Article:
Plasmonic nanostructures confine light to dimensions far smaller than the free-space wavelength, as they mix optical fields with electronic excitations. It was not until the 1990s, with the appearance of accurate and reliable nanofabrication techniques, that plasmonics blossomed. It was found then that local fields around nanostructures could be directly measured by near-field scanning optical microscopy. Plasmon nanostructures gained rapid appreciation as routes to optical devices unconstrained by the wavelength of light, yielding viable nanophotonic devices.
A metallic nanoparticle of gold, silver, copper or aluminium exhibits plasmon resonances at wavelengths determined by its material properties, shape and size. For metallic nanoparticles with sharp corners or protrusions, light can be strongly localized to volumes with minimum dimensions of 10–100 nm. Achieving even more tightly confined fields—on the scale of 1 nm or less—is possible but very difficult with single nanoparticles, since there is no fabrication method available offers reproducible control over such small feature sizes.
Fortunately, the large field enhancements associated with nanoparticle clusters can also be achieved with single nanoparticles separated from an suitable substrate by a thin dielectric layer, which behave similarly to a pair or dimer of nanoparticles. This is the case of the gaps between scanning probe tips and metallic surfaces in ultrahigh-vacuum environments.
When a molecule is positioned in the cavity some interesting things happen. For example, recent scanning tunneling microscopy (STM) experiments reported single-molecule fluorescence induced by tunneling currents in the plasmonic nanocavity formed by the STM tip and the substrate. This happens because the electric field of the cavity mode couples with the current-induced charge fluctuations of the molecule, allowing the excitation of photons.
Electronic transport coupled to the field of an electromagnetic cavity can be realized in a wealth of different systems. This includes, besides molecules in plasmonic nanocavities, quantum-dots.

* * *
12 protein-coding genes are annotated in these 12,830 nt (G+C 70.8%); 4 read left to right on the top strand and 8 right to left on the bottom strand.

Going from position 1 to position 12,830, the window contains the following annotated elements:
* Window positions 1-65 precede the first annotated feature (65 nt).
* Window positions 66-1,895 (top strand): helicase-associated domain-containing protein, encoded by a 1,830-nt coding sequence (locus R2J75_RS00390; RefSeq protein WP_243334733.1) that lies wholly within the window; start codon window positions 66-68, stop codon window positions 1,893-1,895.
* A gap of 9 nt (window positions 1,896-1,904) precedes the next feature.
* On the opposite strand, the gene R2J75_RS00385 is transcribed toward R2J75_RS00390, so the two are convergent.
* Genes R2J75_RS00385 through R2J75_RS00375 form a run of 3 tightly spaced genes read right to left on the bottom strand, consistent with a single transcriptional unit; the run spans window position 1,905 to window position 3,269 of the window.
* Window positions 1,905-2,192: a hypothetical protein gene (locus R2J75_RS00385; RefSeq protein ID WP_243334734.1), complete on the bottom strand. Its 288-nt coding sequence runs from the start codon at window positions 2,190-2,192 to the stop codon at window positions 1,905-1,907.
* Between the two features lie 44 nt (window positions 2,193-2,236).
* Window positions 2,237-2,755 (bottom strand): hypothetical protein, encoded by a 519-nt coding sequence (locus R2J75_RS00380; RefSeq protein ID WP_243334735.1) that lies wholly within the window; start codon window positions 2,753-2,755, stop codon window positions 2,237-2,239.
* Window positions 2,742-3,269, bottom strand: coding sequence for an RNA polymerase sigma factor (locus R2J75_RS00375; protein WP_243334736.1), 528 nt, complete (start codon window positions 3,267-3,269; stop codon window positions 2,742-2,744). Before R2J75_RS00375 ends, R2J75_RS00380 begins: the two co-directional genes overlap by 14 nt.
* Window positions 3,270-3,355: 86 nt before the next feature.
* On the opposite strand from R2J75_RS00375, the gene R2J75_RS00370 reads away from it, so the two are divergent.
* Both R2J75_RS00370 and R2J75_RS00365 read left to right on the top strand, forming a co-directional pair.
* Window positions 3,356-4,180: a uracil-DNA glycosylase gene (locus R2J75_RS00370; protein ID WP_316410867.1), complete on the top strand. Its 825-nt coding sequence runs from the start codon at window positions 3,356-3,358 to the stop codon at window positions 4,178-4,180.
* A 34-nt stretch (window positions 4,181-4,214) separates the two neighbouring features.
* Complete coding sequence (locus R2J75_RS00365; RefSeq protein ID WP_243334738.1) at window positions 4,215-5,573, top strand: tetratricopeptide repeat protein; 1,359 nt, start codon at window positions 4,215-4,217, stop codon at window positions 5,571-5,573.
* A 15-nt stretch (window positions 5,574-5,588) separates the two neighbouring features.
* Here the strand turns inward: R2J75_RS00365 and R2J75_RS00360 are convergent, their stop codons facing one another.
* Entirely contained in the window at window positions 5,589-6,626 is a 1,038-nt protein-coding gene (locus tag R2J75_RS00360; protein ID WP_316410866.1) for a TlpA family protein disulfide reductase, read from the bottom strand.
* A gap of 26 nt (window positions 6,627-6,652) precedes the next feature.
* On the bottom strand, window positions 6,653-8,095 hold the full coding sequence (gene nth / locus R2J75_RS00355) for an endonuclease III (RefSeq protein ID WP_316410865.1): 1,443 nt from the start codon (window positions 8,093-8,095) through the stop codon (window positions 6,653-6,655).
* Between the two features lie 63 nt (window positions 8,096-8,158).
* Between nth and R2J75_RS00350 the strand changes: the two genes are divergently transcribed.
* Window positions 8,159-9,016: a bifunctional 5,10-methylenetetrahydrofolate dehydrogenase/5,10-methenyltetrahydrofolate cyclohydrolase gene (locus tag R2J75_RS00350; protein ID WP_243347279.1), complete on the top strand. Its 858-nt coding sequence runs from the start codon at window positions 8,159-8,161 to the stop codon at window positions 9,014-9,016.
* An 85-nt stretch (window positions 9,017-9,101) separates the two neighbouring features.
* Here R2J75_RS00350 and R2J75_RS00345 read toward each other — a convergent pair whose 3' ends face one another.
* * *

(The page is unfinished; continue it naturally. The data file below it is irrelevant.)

A quantum dot is a nanometric crystalline structure of semiconductor materials. In a quatum dot electrons are confined in a region of space, thus creating a well defined structure of energy levels that depends very much on the size and shape of the quantum dot. This structure resembles that of atoms, that is why sometimes quantum dots are also called artificial atoms.
Now, a team of researchers has investigated theoretically such systems 1. The scientists have considered electronic transport through a single-level quantum dot, where the charge on the dot is coupled to the electric field of an electromagnetic cavity. They propose a theoretical model to obtain the current through the quantum dot taking into account the cavity dissipation and arbitrary values of the coupling strength in the incoherent transport regime.
The researchers find that for bias voltages close to the first inelastic threshold of photon emission, the emitted light displays anti-bunching behavior with a vanishing second-order photon correlation function.
The new theory also predicts that strong coupling to a single level allows current-driven non-classical light emission. This prediction can be relevant for a series of experiments on STM cavities.
Finally, and no less interesting, the researchers show that a local quantum emitter can be used to sense the environment of the molecule with the minimal quantum of energy.
Author: César Tomé López is a science writer and the editor of Mapping Ignorance
Disclaimer: Parts of this article are copied verbatim or almost verbatim from the referenced research paper.